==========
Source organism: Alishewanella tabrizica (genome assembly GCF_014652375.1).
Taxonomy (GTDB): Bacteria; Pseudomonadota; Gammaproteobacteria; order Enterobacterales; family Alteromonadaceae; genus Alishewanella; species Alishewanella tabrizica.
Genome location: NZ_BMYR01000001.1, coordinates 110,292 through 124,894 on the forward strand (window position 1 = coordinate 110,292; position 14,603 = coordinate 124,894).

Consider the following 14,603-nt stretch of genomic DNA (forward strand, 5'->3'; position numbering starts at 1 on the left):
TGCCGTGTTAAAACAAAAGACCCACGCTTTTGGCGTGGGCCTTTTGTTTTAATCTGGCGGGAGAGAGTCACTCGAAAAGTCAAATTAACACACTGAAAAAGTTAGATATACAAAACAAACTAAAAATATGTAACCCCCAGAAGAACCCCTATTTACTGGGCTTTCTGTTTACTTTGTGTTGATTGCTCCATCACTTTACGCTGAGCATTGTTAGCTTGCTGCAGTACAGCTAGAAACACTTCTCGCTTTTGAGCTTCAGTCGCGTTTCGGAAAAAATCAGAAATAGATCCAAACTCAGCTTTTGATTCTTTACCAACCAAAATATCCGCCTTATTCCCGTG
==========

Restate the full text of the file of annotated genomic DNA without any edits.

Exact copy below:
Source organism: Alishewanella tabrizica (genome assembly GCF_014652375.1).
Taxonomy (GTDB): Bacteria; Pseudomonadota; Gammaproteobacteria; order Enterobacterales; family Alteromonadaceae; genus Alishewanella; species Alishewanella tabrizica.
Genome location: NZ_BMYR01000001.1, coordinates 110,292 through 124,894 on the forward strand (window position 1 = coordinate 110,292; position 14,603 = coordinate 124,894).

Consider the following 14,603-nt stretch of genomic DNA (forward strand, 5'->3'; position numbering starts at 1 on the left):
TGCCGTGTTAAAACAAAAGACCCACGCTTTTGGCGTGGGCCTTTTGTTTTAATCTGGCGGGAGAGAGTCACTCGAAAAGTCAAATTAACACACTGAAAAAGTTAGATATACAAAACAAACTAAAAATATGTAACCCCCAGAAGAACCCCTATTTACTGGGCTTTCTGTTTACTTTGTGTTGATTGCTCCATCACTTTACGCTGAGCATTGTTAGCTTGCTGCAGTACAGCTAGAAACACTTCTCGCTTTTGAGCTTCAGTCGCGTTTCGGAAAAAATCAGAAATAGATCCAAACTCAGCTTTTGATTCTTTACCAACCAAAATATCCGCCTTATTCCCGTG